Laith Majid, the Syrian refugee whose emotional arrival in Greece last month offered a poignant human face to the ongoing migrant crisis, has found refuge in Berlin, according to German media.
As dawn broke on Aug. 16, Majid, his wife and their four children landed on the shores of the Greek island of Kos, six of 12 passengers aboard a deflating plastic raft built for four. They came from Bodrum, a Turkish town that has become a choke point for Middle Eastern and African migrants seeking passage to Europe, and before that from their home in a Syrian town besieged by ISIS.
Daniel Etter, a freelance photojournalist on assignment with the New York Times, was on the Kos beach when Majid’s raft made it ashore. When his family made it onto the beach, Majid broke down, cradling his children in his arms. Etter took a photo.
“In my entire career as a journalist, I have never been so overwhelmed by a moment that I was lucky enough to witness, and lucky enough to photograph,” he wrote last month. “I didn’t know anything about them, yet their reaction said it all.”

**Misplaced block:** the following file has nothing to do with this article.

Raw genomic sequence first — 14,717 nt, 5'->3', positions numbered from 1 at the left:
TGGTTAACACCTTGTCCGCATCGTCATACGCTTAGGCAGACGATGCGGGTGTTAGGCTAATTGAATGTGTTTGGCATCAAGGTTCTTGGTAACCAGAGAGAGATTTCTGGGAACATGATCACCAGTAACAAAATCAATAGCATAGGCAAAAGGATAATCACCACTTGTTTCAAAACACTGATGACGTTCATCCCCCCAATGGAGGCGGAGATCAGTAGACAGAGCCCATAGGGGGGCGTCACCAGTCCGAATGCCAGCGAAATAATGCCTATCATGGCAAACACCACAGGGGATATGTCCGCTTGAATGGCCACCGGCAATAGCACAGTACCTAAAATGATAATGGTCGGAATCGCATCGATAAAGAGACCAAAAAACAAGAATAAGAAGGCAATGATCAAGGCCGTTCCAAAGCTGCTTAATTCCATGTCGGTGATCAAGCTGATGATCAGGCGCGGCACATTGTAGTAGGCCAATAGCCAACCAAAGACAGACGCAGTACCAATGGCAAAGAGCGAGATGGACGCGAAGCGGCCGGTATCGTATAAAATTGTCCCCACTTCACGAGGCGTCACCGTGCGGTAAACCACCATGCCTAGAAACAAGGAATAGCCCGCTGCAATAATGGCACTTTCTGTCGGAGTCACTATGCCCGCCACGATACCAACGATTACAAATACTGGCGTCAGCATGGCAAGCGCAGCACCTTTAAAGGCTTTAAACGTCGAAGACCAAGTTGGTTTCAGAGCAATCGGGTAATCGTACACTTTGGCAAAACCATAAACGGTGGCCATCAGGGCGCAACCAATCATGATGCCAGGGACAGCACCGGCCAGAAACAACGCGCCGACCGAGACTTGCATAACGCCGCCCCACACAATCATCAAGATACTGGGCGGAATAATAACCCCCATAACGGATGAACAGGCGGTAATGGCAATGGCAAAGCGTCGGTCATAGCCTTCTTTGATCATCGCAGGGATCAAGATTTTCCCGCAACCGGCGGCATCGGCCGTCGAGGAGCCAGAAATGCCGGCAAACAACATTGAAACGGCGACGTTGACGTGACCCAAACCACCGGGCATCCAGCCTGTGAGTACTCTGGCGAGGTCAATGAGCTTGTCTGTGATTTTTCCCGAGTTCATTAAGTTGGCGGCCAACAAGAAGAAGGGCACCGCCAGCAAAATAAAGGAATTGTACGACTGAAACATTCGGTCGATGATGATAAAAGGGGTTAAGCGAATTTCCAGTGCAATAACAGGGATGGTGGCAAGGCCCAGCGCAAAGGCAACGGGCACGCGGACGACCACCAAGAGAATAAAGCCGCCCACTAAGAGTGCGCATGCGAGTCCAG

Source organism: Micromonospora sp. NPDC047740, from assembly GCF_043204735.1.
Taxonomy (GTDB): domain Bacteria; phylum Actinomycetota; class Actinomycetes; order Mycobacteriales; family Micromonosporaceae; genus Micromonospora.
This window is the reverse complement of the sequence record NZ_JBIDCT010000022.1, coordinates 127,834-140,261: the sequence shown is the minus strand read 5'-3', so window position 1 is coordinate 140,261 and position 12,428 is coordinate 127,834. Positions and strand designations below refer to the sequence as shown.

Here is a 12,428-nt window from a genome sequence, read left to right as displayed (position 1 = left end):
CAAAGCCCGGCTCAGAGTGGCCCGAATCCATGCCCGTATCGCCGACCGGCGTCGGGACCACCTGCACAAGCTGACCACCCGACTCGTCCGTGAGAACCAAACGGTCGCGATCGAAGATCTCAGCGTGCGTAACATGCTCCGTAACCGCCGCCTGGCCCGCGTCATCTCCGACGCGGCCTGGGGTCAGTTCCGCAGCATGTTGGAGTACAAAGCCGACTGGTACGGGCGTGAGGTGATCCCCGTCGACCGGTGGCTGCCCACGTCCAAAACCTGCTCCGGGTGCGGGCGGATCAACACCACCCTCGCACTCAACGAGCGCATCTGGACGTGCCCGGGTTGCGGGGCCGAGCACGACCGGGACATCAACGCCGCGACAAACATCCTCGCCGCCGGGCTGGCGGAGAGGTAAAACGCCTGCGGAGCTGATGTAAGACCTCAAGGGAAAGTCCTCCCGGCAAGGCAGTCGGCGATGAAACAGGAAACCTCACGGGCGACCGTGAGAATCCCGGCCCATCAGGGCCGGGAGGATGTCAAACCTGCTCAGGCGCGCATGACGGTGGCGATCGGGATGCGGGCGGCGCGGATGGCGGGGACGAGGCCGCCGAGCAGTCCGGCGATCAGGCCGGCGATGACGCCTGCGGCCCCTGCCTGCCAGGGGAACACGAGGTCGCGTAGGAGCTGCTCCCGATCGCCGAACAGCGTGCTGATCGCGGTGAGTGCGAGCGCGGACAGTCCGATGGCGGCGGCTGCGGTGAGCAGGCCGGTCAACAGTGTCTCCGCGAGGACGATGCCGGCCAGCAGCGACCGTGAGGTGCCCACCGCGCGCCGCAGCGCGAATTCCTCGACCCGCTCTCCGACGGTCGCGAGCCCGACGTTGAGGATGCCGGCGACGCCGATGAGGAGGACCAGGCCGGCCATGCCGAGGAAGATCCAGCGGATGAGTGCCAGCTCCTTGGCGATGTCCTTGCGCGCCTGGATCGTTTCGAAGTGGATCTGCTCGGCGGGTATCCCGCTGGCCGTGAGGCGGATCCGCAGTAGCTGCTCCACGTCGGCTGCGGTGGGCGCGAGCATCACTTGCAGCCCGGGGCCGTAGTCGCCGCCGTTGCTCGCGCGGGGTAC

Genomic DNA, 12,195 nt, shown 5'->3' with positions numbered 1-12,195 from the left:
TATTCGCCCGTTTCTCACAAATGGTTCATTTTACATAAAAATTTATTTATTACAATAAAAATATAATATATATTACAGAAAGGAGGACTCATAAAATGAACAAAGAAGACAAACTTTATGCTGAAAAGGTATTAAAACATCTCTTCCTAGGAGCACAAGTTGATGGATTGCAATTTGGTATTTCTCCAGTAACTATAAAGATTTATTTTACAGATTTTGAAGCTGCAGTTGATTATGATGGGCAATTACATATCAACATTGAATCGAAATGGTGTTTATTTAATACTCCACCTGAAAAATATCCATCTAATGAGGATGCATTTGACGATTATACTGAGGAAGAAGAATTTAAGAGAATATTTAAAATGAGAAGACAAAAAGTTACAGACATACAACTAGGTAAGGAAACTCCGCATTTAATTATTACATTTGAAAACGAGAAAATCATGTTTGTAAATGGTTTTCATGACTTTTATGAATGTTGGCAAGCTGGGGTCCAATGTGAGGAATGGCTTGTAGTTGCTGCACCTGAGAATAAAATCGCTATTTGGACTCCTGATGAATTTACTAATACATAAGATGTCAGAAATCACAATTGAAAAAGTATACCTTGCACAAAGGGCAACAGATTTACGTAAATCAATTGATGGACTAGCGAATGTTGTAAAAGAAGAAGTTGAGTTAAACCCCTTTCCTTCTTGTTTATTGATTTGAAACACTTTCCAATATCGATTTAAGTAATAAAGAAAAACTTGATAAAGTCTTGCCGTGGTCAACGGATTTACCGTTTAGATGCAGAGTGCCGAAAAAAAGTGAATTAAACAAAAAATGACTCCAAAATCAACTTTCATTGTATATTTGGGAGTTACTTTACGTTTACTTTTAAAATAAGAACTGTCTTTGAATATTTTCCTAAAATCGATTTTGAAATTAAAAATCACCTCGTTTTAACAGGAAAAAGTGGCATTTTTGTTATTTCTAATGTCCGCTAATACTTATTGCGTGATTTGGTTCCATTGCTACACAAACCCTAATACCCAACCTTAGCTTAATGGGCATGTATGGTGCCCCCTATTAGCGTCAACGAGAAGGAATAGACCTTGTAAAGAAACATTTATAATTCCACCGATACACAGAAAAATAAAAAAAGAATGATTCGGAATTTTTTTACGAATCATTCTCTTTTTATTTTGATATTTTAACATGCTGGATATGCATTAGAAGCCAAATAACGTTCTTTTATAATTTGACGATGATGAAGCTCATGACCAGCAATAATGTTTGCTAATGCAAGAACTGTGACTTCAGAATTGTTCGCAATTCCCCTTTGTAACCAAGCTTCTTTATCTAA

On Monday, political group Europe Says OXI wrote on Facebook that Majid and his family had arrived in Berlin, a post accompanied by a photo of the refugees smiling.
The journey from Greece took around three weeks. As the family made their way across Europe, Etter’s photograph of Majid on the beach went viral, with many saying that it humanized a crisis otherwise discussed in rote political terms.
“He’s someone whose humanity at last forces one to briefly admit that many of these migrants are people not so different from ‘us,'” Patrick Kingsley, the Guardian‘s migration correspondent, wrote in August. “And that’s partly what makes his picture so heartbreaking.”
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